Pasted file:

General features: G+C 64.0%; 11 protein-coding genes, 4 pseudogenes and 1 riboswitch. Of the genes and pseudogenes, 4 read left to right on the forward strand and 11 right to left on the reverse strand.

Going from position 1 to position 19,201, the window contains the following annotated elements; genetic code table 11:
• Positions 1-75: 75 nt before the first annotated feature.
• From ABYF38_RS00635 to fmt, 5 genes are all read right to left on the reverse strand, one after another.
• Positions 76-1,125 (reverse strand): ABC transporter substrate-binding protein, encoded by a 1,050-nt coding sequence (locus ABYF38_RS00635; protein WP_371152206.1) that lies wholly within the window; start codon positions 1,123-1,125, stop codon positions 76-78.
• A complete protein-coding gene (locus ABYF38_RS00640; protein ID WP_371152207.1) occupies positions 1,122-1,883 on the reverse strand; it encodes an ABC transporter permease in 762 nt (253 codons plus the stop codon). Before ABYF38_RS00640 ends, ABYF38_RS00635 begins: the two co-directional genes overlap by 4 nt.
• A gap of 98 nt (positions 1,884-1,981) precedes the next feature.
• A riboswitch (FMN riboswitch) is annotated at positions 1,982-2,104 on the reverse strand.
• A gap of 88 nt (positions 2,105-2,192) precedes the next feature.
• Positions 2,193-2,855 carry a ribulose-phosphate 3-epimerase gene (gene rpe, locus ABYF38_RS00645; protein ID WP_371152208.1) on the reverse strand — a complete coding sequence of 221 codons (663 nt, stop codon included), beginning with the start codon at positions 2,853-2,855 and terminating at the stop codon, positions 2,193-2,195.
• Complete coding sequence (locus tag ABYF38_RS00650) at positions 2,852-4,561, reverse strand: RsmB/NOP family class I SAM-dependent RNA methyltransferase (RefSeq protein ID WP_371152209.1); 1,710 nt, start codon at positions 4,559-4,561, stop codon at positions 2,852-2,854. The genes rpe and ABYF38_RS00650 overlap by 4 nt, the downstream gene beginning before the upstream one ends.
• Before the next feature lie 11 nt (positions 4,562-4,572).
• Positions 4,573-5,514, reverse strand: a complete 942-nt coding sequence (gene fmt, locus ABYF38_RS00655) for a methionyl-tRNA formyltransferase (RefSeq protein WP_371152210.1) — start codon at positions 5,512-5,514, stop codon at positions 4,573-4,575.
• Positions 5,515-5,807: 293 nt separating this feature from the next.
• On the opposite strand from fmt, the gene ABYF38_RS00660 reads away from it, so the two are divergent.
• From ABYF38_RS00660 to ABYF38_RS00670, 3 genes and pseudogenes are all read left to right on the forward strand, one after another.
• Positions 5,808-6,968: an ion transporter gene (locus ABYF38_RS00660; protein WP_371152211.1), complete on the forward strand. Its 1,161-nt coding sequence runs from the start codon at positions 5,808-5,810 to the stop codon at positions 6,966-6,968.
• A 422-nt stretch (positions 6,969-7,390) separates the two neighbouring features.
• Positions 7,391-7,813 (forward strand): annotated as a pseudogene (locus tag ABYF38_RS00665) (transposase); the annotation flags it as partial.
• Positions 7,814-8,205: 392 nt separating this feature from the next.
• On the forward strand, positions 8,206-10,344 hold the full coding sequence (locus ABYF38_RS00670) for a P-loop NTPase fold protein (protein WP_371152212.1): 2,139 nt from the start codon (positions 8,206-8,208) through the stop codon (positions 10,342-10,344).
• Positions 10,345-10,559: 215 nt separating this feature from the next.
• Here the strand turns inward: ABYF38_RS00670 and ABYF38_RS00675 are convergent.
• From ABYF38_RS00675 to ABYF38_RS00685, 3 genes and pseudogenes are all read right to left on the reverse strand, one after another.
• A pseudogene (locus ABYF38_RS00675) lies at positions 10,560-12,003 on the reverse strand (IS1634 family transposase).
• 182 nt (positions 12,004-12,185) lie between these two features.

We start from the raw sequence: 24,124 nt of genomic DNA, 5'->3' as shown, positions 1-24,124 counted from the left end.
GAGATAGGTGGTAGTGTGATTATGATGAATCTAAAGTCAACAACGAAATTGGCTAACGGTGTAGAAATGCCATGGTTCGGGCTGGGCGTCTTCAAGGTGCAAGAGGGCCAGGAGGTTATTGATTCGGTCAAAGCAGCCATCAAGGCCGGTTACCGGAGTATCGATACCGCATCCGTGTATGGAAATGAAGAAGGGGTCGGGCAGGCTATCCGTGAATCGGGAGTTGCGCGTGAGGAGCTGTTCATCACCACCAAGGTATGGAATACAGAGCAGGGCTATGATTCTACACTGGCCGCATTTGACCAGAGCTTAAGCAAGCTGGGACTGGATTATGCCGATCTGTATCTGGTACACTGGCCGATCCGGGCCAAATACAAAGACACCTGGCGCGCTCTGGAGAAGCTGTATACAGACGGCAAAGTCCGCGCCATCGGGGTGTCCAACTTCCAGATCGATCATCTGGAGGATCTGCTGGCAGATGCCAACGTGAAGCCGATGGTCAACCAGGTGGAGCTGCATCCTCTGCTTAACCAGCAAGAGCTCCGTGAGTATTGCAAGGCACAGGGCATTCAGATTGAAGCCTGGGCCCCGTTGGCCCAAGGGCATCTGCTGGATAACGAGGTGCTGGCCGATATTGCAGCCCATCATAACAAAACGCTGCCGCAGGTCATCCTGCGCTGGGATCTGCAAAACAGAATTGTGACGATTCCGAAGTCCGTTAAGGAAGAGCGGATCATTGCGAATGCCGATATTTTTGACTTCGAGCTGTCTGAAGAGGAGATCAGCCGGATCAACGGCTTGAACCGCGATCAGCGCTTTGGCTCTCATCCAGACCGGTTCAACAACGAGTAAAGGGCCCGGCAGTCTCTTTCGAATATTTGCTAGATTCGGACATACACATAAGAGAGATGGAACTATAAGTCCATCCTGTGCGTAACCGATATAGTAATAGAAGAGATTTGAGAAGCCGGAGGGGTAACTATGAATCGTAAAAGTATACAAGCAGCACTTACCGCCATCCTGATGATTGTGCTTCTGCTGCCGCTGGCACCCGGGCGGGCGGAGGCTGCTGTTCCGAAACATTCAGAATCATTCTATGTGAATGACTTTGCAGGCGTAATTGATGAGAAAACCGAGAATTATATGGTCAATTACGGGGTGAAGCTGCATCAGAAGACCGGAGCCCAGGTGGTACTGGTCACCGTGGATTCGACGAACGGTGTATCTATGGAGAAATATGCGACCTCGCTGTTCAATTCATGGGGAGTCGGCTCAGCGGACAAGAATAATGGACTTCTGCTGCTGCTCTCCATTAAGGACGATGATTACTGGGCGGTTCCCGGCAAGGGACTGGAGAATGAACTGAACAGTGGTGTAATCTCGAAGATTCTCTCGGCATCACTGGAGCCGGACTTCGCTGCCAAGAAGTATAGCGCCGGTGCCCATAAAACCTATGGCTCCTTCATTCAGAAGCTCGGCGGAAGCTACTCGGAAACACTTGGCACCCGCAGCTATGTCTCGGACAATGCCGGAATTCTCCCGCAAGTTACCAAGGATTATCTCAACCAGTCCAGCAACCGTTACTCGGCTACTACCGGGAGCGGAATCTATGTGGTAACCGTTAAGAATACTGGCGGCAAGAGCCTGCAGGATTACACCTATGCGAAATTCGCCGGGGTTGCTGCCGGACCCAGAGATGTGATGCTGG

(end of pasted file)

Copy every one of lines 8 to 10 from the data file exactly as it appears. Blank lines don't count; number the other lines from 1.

• A riboswitch (FMN riboswitch) is annotated at positions 1,982-2,104 on the reverse strand.
• A gap of 88 nt (positions 2,105-2,192) precedes the next feature.
• Positions 2,193-2,855 carry a ribulose-phosphate 3-epimerase gene (gene rpe, locus ABYF38_RS00645; protein ID WP_371152208.1) on the reverse strand — a complete coding sequence of 221 codons (663 nt, stop codon included), beginning with the start codon at positions 2,853-2,855 and terminating at the stop codon, positions 2,193-2,195.